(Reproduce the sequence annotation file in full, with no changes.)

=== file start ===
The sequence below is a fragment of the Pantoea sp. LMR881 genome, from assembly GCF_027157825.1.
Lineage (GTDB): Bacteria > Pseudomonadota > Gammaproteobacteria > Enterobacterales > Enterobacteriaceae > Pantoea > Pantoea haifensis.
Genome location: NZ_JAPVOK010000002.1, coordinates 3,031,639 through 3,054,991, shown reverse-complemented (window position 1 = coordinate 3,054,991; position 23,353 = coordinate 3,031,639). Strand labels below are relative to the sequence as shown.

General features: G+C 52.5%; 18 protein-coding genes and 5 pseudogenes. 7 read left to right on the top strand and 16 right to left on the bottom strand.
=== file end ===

The sequence below is a fragment of the Pantoea sp. LMR881 genome, from assembly GCF_027157825.1.
Lineage (GTDB): Bacteria > Pseudomonadota > Gammaproteobacteria > Enterobacterales > Enterobacteriaceae > Pantoea > Pantoea haifensis.
Genome location: NZ_JAPVOK010000002.1, coordinates 3,031,639 through 3,054,991, shown reverse-complemented (window position 1 = coordinate 3,054,991; position 23,353 = coordinate 3,031,639). Strand labels below are relative to the sequence as shown.

General features: G+C 52.5%; 18 protein-coding genes and 5 pseudogenes. 7 read left to right on the top strand and 16 right to left on the bottom strand.